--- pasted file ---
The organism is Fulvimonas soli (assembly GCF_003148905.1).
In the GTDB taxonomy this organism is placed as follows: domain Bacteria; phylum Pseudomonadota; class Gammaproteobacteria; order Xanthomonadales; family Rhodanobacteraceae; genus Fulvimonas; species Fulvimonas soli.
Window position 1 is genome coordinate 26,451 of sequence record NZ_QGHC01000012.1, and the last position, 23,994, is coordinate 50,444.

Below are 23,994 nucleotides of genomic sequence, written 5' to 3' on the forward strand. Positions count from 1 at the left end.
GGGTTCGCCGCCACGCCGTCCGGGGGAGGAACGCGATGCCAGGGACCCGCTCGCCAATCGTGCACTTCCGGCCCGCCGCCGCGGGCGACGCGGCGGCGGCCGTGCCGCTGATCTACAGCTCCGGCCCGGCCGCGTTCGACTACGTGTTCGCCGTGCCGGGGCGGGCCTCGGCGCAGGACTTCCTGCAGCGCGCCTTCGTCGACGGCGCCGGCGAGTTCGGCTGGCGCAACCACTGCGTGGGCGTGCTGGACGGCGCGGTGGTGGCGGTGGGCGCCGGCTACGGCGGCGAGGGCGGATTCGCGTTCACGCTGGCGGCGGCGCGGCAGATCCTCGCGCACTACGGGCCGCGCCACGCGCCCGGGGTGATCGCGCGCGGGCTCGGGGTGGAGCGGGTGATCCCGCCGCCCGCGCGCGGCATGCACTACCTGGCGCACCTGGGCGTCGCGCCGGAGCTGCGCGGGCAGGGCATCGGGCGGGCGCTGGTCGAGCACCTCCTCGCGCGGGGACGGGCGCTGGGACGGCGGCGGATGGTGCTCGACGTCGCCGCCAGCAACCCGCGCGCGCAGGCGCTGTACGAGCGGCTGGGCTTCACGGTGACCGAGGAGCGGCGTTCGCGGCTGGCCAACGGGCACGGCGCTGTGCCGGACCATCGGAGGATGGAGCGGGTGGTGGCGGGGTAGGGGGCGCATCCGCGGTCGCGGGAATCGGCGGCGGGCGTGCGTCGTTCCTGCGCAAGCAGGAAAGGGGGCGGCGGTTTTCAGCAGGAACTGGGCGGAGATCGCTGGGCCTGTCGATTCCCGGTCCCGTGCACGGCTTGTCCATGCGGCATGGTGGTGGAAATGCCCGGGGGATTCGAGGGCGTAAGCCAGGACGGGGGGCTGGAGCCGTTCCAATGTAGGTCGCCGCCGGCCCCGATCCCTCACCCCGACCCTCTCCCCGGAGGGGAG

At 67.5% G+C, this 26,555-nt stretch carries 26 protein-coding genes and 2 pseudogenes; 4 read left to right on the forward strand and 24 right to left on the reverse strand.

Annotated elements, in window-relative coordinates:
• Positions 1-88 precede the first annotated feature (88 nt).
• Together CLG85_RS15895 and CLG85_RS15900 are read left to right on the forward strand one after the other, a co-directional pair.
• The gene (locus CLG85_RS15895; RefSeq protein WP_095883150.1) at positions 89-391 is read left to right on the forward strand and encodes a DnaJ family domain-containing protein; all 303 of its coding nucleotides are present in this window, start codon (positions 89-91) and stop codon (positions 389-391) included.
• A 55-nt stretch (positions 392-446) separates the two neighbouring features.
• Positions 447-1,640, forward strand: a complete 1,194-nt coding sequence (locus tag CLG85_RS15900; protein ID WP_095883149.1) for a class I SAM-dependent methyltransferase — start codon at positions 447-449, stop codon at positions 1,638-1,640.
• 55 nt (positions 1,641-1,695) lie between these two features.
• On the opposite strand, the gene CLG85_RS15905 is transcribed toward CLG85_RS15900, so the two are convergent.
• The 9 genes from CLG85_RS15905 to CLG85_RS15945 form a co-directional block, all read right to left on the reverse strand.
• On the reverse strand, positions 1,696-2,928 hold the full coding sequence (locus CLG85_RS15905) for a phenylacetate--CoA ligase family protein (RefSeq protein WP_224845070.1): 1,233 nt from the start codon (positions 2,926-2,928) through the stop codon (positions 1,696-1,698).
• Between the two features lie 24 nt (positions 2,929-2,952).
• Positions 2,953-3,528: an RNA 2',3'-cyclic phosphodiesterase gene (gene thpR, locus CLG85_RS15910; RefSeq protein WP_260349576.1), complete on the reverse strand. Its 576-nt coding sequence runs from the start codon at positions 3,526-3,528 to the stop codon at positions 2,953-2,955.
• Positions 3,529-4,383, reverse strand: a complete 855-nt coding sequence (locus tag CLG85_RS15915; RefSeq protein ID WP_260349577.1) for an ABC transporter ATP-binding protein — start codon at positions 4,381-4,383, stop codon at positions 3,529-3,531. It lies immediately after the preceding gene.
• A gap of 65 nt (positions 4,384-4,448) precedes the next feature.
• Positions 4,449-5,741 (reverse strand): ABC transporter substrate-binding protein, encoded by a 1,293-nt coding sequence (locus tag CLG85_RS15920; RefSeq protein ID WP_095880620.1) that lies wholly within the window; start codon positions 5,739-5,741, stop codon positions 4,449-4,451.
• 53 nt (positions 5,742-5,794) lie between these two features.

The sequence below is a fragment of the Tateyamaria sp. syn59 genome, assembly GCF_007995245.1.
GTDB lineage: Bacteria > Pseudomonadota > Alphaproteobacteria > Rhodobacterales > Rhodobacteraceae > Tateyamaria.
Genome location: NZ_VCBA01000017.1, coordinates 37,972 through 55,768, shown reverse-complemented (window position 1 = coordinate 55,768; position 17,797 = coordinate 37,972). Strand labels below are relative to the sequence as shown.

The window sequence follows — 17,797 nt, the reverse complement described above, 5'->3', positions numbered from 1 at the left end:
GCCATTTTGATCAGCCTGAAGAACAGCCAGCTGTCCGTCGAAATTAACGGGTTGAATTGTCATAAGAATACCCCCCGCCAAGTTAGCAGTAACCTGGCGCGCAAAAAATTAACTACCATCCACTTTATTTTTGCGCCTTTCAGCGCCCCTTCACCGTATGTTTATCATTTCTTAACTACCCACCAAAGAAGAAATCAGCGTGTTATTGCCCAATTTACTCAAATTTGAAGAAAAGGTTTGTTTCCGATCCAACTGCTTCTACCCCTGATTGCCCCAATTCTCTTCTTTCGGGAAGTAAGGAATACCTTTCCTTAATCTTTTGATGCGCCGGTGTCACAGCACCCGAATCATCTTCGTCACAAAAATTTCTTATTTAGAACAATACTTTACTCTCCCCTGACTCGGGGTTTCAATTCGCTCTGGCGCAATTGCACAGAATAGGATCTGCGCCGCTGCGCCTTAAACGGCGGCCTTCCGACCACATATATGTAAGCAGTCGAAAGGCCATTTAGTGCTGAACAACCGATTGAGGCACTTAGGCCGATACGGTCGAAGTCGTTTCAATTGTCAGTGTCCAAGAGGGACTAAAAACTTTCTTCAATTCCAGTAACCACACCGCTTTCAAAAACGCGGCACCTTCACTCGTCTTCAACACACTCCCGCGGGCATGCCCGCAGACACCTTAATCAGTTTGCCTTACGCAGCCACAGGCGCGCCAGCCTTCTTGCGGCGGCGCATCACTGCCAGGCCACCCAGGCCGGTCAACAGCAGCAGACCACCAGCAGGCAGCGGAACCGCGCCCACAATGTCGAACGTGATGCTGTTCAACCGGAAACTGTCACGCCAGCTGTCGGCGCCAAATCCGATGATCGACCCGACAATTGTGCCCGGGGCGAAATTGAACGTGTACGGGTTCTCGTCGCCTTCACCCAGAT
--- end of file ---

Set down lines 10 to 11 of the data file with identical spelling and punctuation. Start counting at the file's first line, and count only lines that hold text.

• The gene (locus CLG85_RS15895; RefSeq protein WP_095883150.1) at positions 89-391 is read left to right on the forward strand and encodes a DnaJ family domain-containing protein; all 303 of its coding nucleotides are present in this window, start codon (positions 89-91) and stop codon (positions 389-391) included.
• A 55-nt stretch (positions 392-446) separates the two neighbouring features.